5 10


FIGURE 11 Evolution of the ventricular function curve. When venous filling pressure is plotted against stroke volume it is sensitive to both changes in (A) contractility and (B) aortic pressure. (C) If stroke work is chosen for the vertical axis, however, only changes in contractility can shift the curve.

aortic pressure shifts the curve downward and decreasing aortic pressure shifts it upward. Thus, it is not possible to tell if a shift in the stroke volume-venous pressure curve resulted from a change in contractility or aortic pressure. This ambiguity can be eliminated by plotting stroke work rather than stroke volume on the vertical axis. In a fluid system, physical work is given by the volume pumped times the pressure it is pumped against, in this case the product of stroke volume and aortic pressure. Stroke work for the ventricle is fairly independent of the aortic pressure because aortic pressure and stroke volume are reciprocally related. As a result, their product is surprisingly constant over a wide range of pressures. Thus, the stroke work-venous pressure plot shown in Fig. 11C, usually called the ventricular function curve, is affected only by changes in contractility. In practice, the venous pressure is changed over several beats by rapid infusion of intravenous fluids or suddenly lifting the patient's legs. Stroke volume and aortic pressure are monitored and from that data the plot is made. Any factor that shifts that plot is said to have changed contractility. The shortcomings are that very invasive procedures are required to obtain such data, which limits the clinical application.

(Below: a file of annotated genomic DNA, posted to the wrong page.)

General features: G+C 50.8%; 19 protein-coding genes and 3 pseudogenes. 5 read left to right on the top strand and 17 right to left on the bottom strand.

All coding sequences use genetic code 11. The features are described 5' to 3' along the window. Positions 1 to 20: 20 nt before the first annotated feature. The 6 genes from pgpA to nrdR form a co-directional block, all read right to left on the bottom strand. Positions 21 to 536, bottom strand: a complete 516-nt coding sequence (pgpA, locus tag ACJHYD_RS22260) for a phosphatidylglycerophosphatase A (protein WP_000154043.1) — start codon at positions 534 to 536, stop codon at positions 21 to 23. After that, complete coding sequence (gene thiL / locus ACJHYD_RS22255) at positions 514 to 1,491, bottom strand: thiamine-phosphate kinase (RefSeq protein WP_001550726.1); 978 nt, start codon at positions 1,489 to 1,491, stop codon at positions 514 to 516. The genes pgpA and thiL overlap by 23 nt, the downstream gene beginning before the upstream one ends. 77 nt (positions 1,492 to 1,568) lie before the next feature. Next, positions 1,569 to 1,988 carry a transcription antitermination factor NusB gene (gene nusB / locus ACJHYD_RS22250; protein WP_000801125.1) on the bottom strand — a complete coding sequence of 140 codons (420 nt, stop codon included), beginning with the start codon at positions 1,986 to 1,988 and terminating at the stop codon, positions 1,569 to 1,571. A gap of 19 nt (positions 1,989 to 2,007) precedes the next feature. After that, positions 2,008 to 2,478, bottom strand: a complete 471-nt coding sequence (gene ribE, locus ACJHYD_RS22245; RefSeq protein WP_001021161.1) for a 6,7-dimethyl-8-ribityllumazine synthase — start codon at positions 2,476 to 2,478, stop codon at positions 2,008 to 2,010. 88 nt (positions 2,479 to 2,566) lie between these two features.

Velocity-Related Indices of Contractility

As contractility increases, two factors change in cardiac muscle: the isometric force and the velocity of isotonic shortening. The velocity of shortening can be assessed by measuring the rate at which ventricular pressure rises (dP/dt) during the isovolumetric period of contraction. In practice, the ventricular pressure recording from a catheter is differentiated electronically so that a continuous recording of ventricular dP/dt can be monitored. Actually, ventricular filling pressure also affects the dP/dt signal. As ventricular filling rises so does the dP/dt. As will be seen in a subsequent chapter, however, a rise in contractility usually evokes a fall in venous pressure. Thus, an increase in dP/dt can be interpreted unambiguously as an increase in contractility if the end-diastolic pressure is either unchanged or falls. The major shortcoming of dP/dt is that it is imprecise and requires insertion of a ventricular catheter. It is often used in animal experiments in which a simple index of contractility is to be continuously monitored.

Ejection Fraction

The ejection fraction, as mentioned earlier, is calculated by dividing the stroke volume by the end-diastolic volume. It is literally the fraction of the ventricular volume that is ejected with each beat. Ejection fraction

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